The ideal candidate will have a background in cell biology of filamentous fungi and live cell imaging, coupled with strong skills in molecular genetics and gene functional analysis. Expertise in cell and molecular biology and research interests in cytoskeleton function in fungi, host-pathogen interactions, and developmental biology are also essential.
The aim of this interdisciplinary research project is to understand how morphogenetic proteins called septins condition the ability of a pathogenic fungus to cause disease within a plant. The rice blast fungus uses a pressurised infection cell called an appressorium to breach the tough outer layer of plants. Once inside plant tissue, the fungus then develops a second type of infection structure, called a transpressorium, which it uses to move from one rice cell to the next. Recent evidence has shown that heteromeric septin complexes are necessary for the function of both appressoria and transpressoria. This ambitious research project will define the molecular basis of septin recruitment, organisation and function within these infection structures. The new postdoctoral research associate will join an existing team of specialists studying the biology of septins and infection-related development in M. oryzae.
Candidates should have a willingness and enthusiasm to work in a multi-disciplinary team and interact fully in the TSL research community. They should have good writing and presentational skills and a strong interest in plant-microbe interactions.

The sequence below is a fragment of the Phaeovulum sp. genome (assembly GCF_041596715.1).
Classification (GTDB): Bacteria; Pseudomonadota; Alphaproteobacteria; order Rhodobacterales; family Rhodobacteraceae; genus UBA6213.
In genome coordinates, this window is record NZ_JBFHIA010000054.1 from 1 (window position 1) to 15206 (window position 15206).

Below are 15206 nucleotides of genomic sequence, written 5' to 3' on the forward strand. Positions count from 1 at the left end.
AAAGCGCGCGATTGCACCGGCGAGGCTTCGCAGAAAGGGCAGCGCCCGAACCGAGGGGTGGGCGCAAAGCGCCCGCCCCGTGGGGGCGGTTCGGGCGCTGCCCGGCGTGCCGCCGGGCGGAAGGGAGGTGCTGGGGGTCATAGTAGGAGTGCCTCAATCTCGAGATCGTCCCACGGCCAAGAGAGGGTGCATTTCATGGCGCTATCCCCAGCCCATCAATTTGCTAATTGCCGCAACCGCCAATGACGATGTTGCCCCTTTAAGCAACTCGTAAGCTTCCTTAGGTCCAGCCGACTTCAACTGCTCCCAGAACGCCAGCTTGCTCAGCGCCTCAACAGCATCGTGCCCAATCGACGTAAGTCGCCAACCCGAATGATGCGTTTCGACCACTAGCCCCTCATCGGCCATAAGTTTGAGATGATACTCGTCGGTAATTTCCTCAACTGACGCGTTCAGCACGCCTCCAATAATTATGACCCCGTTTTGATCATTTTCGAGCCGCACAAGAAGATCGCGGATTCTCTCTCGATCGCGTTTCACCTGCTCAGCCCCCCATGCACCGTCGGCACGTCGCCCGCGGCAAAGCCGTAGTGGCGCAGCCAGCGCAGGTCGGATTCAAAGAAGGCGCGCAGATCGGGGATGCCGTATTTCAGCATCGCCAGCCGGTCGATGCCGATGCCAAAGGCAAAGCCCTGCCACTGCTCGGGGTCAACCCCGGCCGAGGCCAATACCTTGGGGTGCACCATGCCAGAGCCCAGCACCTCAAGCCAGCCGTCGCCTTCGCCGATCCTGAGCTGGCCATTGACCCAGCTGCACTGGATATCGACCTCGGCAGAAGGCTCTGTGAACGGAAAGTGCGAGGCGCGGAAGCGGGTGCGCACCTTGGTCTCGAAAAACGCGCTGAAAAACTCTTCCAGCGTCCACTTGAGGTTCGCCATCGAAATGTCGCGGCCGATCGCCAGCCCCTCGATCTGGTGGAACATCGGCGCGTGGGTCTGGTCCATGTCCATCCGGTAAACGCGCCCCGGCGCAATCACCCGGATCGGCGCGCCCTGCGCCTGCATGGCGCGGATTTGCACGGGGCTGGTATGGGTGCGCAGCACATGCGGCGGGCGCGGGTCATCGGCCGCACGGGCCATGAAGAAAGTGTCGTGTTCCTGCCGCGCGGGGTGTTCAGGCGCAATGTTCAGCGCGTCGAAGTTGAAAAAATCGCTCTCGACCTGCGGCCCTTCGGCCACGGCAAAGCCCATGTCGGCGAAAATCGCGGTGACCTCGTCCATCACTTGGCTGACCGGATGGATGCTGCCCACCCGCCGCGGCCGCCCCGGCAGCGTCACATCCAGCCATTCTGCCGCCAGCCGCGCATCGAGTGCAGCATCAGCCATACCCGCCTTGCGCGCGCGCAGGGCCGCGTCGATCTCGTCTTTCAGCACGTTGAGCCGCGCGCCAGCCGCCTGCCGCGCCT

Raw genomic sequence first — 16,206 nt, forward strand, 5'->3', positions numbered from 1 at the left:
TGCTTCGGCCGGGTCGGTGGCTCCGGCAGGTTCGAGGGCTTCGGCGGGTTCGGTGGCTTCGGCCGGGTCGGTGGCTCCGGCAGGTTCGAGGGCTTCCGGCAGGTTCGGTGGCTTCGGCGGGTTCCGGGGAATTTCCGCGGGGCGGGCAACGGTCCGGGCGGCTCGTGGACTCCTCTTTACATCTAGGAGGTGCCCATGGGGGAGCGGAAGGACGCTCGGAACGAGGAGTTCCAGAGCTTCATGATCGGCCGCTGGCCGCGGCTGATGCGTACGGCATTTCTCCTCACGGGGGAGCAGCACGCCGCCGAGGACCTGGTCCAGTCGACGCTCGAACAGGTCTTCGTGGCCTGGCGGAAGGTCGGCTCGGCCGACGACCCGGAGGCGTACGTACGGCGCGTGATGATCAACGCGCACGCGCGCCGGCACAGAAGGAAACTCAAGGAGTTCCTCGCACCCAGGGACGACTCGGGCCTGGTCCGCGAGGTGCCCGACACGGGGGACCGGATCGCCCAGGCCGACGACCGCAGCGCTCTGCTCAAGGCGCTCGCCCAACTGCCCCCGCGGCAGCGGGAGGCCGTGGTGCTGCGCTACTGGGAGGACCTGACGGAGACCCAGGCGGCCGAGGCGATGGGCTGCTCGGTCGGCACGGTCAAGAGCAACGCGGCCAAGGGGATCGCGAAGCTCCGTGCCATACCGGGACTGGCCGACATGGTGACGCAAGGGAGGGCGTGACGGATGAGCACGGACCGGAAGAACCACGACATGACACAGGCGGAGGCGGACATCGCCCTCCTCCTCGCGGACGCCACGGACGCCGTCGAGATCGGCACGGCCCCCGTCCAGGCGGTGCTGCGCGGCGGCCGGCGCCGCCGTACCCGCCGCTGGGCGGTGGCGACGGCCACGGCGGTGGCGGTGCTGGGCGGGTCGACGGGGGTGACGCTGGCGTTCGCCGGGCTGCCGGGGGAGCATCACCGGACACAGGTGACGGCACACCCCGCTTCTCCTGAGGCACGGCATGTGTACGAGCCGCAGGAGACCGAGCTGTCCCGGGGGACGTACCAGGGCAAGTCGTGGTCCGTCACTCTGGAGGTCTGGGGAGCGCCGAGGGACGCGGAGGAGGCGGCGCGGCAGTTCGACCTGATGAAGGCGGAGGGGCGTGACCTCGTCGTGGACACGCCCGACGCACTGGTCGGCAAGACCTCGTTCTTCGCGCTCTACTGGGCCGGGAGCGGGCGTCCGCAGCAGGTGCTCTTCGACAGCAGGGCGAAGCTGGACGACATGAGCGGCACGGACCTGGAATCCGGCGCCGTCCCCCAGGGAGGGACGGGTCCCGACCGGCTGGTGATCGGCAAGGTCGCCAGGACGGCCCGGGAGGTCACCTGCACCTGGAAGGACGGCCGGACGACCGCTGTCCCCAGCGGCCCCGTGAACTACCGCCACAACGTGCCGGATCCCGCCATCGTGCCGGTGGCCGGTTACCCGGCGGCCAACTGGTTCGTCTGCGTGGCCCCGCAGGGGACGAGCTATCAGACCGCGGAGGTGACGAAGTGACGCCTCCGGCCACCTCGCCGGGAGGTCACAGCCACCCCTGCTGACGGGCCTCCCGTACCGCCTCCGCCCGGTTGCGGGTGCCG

Candidates will be educated to PhD level or working towards completing a PhD.
The post is offered on a 3 year basis subject to successful completion of a 6 month probationary term. Commencement date February 2023 onwards.
Salary will be within the UEA Research and Analogous Salary Scale, Grade 7 at between £35,333 to £42,155. Appointment level will depend on qualifications, knowledge and skills.
The Sainsbury Laboratory (TSL) is a world leader in plant and microbial science that is dedicated to making fundamental discoveries in the science of plant-microbe interactions. TSL has expanded its scientific mission not only to continue providing fundamental biological insights into plant-pathogen interactions, but also to deliver novel, genomics-based solutions that will significantly reduce losses from major crop diseases, especially in developing countries.
We offer 30 days annual leave, a generous pension scheme and the opportunity to develop skills and knowledge. We are located on an attractive campus offering cultural and recreational activities. We are committed to creating and promoting a diverse and inclusive workforce and we provide a supportive working environment for all colleagues.
Please send formal applications, quoting the relevant reference. Applicants should provide a CV, including the names and contact details of two or more referees, and a covering letter of no more than one A4 addressing the selection criteria.